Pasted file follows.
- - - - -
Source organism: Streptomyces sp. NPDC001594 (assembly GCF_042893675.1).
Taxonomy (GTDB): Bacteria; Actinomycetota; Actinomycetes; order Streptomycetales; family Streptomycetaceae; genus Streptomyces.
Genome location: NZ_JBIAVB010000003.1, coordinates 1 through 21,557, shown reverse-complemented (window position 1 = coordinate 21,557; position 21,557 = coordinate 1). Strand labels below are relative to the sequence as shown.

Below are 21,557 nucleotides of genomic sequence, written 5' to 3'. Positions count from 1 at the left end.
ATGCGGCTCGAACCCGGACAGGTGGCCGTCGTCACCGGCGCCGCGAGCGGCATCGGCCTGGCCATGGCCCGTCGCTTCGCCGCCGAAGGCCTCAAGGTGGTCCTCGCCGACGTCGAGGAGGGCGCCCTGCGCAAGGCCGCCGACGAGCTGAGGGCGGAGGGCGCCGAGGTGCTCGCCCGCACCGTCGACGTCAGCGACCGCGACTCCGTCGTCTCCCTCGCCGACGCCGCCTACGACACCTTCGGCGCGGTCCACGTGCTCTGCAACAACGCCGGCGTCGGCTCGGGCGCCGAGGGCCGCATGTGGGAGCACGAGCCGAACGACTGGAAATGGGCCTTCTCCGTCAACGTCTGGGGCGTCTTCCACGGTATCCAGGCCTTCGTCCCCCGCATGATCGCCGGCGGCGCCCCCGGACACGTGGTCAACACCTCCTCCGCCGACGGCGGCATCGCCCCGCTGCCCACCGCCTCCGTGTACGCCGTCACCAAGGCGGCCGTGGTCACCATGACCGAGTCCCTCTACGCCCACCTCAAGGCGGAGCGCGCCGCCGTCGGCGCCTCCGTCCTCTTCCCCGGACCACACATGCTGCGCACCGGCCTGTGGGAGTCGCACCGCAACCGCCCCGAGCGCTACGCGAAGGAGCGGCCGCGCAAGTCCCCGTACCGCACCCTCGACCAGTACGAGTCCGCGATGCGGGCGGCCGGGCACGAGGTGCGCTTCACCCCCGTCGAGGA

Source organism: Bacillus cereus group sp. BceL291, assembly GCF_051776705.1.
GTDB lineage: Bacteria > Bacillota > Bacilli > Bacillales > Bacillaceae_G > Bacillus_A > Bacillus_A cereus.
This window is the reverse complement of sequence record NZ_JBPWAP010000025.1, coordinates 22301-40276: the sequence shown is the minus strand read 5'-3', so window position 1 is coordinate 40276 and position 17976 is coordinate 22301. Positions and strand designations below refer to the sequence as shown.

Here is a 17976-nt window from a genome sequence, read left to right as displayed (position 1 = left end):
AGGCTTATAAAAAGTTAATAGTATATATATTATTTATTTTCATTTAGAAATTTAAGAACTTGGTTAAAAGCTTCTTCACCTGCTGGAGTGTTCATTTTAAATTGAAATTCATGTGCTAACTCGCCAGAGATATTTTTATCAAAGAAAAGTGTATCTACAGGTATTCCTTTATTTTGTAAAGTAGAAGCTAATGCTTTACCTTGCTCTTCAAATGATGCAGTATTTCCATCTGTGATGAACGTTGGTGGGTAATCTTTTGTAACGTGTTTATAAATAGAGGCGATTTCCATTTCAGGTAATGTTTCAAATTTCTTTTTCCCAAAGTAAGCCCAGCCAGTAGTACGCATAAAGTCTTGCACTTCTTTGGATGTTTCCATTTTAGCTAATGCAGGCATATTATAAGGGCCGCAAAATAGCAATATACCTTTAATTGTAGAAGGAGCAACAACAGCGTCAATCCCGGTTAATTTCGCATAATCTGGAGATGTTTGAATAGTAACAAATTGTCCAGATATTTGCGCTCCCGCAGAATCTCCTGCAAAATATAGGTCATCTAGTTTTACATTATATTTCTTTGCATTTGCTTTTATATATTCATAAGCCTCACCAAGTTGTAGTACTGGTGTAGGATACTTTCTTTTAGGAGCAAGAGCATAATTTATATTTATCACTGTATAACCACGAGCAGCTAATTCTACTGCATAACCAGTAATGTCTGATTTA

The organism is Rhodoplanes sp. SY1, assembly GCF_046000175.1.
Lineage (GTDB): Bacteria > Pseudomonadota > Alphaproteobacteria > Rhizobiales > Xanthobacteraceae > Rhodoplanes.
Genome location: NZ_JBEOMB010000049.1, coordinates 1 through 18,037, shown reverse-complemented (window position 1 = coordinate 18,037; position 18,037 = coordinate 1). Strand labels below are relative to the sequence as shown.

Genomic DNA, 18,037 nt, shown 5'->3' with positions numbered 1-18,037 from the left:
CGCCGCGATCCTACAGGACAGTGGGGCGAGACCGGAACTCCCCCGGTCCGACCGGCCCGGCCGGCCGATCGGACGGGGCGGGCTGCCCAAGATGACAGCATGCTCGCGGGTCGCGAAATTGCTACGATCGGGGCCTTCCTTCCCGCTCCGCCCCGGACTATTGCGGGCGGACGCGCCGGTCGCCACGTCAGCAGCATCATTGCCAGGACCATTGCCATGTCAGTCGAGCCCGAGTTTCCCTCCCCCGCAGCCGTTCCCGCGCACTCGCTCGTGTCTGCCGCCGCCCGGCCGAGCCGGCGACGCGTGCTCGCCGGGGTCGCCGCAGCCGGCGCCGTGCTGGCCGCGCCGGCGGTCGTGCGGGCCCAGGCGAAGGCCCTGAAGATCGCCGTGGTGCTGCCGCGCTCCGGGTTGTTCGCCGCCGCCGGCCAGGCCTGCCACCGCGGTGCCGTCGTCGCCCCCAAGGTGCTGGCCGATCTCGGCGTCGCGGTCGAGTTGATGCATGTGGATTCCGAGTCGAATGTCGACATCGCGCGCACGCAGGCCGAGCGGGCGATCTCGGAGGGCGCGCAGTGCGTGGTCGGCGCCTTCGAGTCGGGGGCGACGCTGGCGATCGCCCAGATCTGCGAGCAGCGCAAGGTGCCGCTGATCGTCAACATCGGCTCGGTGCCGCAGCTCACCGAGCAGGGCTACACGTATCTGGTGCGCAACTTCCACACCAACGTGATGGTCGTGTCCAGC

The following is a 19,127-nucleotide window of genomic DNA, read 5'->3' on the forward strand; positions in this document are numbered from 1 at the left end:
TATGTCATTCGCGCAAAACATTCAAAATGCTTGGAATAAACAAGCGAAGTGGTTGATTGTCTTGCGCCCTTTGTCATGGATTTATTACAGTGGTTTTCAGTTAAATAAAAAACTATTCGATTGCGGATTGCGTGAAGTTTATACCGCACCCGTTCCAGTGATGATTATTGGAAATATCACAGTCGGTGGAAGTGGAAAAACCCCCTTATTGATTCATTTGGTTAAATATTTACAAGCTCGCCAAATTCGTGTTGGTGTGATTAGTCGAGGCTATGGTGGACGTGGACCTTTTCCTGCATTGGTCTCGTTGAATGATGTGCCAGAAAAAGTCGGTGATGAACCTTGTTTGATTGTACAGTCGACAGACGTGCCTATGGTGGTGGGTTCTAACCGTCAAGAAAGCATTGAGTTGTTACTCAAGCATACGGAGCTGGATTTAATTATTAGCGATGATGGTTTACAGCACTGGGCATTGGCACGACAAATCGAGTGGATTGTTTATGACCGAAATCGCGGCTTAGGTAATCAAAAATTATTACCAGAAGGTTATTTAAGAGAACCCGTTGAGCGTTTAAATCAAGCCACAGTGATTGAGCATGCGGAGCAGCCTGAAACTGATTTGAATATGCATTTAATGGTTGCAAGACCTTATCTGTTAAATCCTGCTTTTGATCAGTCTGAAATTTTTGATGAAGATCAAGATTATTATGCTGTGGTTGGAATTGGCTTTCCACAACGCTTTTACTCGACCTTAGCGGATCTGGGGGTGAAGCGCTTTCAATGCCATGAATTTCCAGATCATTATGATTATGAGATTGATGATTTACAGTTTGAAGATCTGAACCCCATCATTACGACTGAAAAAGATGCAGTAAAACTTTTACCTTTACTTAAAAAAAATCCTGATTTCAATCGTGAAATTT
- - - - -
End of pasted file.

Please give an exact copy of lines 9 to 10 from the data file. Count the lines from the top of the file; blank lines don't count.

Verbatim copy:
Here is a 17976-nt window from a genome sequence, read left to right as displayed (position 1 = left end):
AGGCTTATAAAAAGTTAATAGTATATATATTATTTATTTTCATTTAGAAATTTAAGAACTTGGTTAAAAGCTTCTTCACCTGCTGGAGTGTTCATTTTAAATTGAAATTCATGTGCTAACTCGCCAGAGATATTTTTATCAAAGAAAAGTGTATCTACAGGTATTCCTTTATTTTGTAAAGTAGAAGCTAATGCTTTACCTTGCTCTTCAAATGATGCAGTATTTCCATCTGTGATGAACGTTGGTGGGTAATCTTTTGTAACGTGTTTATAAATAGAGGCGATTTCCATTTCAGGTAATGTTTCAAATTTCTTTTTCCCAAAGTAAGCCCAGCCAGTAGTACGCATAAAGTCTTGCACTTCTTTGGATGTTTCCATTTTAGCTAATGCAGGCATATTATAAGGGCCGCAAAATAGCAATATACCTTTAATTGTAGAAGGAGCAACAACAGCGTCAATCCCGGTTAATTTCGCATAATCTGGAGATGTTTGAATAGTAACAAATTGTCCAGATATTTGCGCTCCCGCAGAATCTCCTGCAAAATATAGGTCATCTAGTTTTACATTATATTTCTTTGCATTTGCTTTTATATATTCATAAGCCTCACCAAGTTGTAGTACTGGTGTAGGATACTTTCTTTTAGGAGCAAGAGCATAATTTATATTTATCACTGTATAACCACGAGCAGCTAATTCTACTGCATAACCAGTAATGTCTGATTTA